SBU News
SBU News > Newsroom > Featured Press Story > Anthropologists Publish on Tiniest Ever Fossil Ape Species Described

Anthropologists Publish on Tiniest Ever Fossil Ape Species Described

Fossil molars of simiolus minutus

Fossil molars of simiolus minutus

James rossie at social and behavioral sciences building
James Rossie on October 30, 2018, outside his office in the Social and Behavioral Sciences Building at Stony Brook University.

Stony Brook, NY, November 5, 2018 — Stony Brook University Anthropology Professor James Rossie and the late Andrew Hill, an anthropology professor at Yale University, were just starting their 2004 field season in the Tugen Hills, Kenya when Rossie plucked a tooth out of the sediment. Now, a study authored by the pair shows that this belongs to a new species of ape — the smallest ever yet described, weighing just under 3.5 kilograms — from 12.5 million year old sites in the Tugen Hills, giving important clues about the unexplained decline in diversity of apes during the Miocene epoch. The paper, entitled “A new species of Simiolus from the middle Miocene of the Tugen Hills, Kenya,” is scheduled to published in the December issue of The Journal of Human Evolution.

The late andrew hill anthropology professor
The late Andrew Hill

At the beginning of the Miocene epoch, there were only a few species of monkeys, while apes were represented by a broad radiation of species ranging from 4 to 50 kilograms; today, however, there are only a handful of ape species remaining. Precisely what caused the decrease in ape diversity and rise of monkey diversity is a mystery that paleontologists have been contemplating for decades, Rossie said, and many suspect that direct competition between the two groups was to blame.

“One thing this shows us is that some apes were leaning toward folivory at just the time when monkeys were evolving their uniquely effective adaptations for it,” Rossie said. “Under those circumstances, I’m not surprised that this is the last you see of these small apes. We’ve previously found the earliest colobine monkeys at these sites, and now we have an ape that looks like it would have been in direct competition with them for food.”

James rossie escavating at simiolu site
James Rossie excavating at one of the Simiolus sites in 2004.

Rossie said fossil molars from the tiny ape, now housed in the National Museum of Kenya, Nairobi, show evidence of leaf eating, which suggests that it was in direct competition with the earliest colobine monkeys for food resources. Rossie said the small ape is also the latest-surviving member yet described of the small apes that flourished in the early Miocene epoch.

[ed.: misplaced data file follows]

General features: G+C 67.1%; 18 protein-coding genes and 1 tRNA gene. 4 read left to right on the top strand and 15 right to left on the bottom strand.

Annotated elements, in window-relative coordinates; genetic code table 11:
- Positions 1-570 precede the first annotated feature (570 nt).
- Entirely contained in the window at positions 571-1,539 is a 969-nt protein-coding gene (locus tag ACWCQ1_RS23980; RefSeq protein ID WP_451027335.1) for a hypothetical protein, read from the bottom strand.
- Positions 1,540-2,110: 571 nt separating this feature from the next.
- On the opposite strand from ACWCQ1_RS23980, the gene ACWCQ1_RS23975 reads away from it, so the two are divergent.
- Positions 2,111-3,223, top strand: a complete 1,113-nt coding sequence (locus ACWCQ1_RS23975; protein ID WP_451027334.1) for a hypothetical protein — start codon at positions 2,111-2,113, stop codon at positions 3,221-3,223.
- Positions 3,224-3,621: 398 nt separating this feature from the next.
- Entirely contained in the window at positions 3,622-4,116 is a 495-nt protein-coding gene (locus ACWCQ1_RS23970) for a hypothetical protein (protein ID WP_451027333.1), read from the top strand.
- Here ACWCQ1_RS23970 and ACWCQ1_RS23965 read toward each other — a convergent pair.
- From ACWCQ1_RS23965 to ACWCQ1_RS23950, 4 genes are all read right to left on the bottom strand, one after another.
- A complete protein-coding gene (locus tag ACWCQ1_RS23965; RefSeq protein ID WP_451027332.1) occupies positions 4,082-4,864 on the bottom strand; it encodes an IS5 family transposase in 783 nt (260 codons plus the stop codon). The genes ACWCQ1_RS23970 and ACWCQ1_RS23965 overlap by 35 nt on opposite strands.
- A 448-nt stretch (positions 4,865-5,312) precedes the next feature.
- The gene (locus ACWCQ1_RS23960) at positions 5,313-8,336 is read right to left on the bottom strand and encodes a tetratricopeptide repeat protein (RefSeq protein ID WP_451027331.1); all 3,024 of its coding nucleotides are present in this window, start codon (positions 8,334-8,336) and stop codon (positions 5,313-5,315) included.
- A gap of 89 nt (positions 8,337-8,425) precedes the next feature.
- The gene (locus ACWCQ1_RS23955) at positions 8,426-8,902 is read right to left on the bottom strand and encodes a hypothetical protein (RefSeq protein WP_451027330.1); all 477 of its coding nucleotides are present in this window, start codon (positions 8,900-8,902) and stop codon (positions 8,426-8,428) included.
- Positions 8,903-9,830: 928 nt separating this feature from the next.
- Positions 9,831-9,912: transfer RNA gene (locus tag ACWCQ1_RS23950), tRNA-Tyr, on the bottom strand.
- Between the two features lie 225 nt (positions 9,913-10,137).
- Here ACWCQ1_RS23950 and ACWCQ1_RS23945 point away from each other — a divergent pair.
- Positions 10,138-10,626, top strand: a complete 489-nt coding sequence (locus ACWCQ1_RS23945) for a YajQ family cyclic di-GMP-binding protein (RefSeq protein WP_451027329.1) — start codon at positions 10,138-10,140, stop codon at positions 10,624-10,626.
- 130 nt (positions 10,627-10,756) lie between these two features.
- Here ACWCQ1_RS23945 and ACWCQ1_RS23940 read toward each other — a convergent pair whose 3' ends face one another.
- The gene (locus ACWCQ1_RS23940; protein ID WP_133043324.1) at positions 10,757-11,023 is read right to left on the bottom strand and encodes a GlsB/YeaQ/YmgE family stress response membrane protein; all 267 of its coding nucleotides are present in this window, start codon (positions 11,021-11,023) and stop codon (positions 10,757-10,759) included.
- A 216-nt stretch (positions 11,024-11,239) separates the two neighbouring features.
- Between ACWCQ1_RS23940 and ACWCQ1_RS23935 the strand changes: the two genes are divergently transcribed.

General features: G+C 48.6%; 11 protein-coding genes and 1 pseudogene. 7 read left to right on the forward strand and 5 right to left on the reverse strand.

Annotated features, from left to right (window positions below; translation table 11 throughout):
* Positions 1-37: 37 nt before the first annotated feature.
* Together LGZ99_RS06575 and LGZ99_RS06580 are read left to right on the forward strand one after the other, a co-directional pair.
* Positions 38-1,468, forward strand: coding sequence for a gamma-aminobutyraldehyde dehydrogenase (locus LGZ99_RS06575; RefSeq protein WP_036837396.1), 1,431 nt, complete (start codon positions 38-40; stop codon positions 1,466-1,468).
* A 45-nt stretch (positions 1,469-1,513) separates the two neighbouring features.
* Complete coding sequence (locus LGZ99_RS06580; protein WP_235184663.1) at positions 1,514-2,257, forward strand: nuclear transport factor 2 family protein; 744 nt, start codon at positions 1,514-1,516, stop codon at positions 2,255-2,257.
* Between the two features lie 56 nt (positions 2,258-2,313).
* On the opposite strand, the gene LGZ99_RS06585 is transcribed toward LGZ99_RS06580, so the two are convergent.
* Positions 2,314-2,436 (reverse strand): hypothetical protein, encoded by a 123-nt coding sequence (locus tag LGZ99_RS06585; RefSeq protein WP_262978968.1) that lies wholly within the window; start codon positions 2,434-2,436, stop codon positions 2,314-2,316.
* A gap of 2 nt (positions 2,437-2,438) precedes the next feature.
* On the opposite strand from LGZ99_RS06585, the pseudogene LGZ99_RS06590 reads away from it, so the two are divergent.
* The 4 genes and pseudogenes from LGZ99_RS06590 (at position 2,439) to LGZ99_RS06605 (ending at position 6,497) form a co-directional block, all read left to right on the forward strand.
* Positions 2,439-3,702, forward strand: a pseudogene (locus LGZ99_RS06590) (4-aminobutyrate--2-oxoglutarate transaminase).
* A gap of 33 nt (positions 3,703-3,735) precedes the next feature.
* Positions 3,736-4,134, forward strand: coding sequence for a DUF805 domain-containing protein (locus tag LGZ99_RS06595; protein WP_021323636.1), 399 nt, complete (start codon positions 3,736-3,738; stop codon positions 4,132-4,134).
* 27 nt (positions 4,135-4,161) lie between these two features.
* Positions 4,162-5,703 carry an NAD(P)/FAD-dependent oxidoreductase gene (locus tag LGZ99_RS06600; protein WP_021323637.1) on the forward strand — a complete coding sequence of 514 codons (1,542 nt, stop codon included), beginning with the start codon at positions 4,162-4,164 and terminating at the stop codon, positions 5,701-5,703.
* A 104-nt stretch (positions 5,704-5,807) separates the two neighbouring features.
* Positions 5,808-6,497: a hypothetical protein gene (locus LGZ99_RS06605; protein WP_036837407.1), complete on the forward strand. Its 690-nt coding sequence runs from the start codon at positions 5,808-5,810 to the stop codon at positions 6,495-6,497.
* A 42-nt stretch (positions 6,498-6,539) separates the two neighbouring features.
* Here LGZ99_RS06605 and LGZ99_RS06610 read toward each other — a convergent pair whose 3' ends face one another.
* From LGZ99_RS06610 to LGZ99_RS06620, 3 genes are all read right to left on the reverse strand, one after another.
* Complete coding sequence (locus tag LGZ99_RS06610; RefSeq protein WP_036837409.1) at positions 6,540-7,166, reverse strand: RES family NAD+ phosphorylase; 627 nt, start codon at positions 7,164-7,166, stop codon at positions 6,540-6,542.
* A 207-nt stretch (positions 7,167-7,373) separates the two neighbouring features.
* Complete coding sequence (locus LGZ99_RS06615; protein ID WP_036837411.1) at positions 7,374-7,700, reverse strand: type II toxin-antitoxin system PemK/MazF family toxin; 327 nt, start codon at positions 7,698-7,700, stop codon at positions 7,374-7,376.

The greatest obstacle to solving this puzzle is the relative scarcity of fossil sites in the middle of the transition, Rossie said – from about 14 to 6 Ma. The new species comes from sites in the Tugen Hills that are among a small number of African sites in this time range.

About Stony Brook University

Hilldig
The late Andrew Hill excavating alongside with Kamoya Kimeu at the Tugen Hills site in 2004.

Stony Brook University is going beyond the expectations of what today’s public universities can accomplish. Since its founding in 1957, this young university has grown to become a flagship as one of only four University Center campuses in the State University of New York (SUNY) system with more than 26,000 students and 2,600 faculty members, and 18 NCAA Division I athletic programs. Our faculty have earned numerous prestigious awards, including the Nobel Prize, Pulitzer Prize, Indianapolis Prize for animal conservation, Abel Prize and the inaugural Breakthrough Prize in Mathematics. The University offers students an elite education with an outstanding return on investment: U.S. News & World Report ranks Stony Brook among the top 50 public universities in the nation. Its membership in the Association of American Universities (AAU) places Stony Brook among the top 62 research institutions in North America. As part of the management team of Brookhaven National Laboratory, the University joins a prestigious group of universities that have a role in running federal R&D labs. Stony Brook University is a driving force in the region’s economy, generating nearly 60,000 jobs and an annual economic impact of more than $4.6 billion. Our state, country and world demand ambitious ideas, imaginative solutions and exceptional leadership to forge a better future for all. The students, alumni, researchers and faculty of Stony Brook University are prepared to meet this challenge.

Related Posts

Add comment

This site uses Akismet to reduce spam. Learn how your comment data is processed.

Archives

SBU on Instagram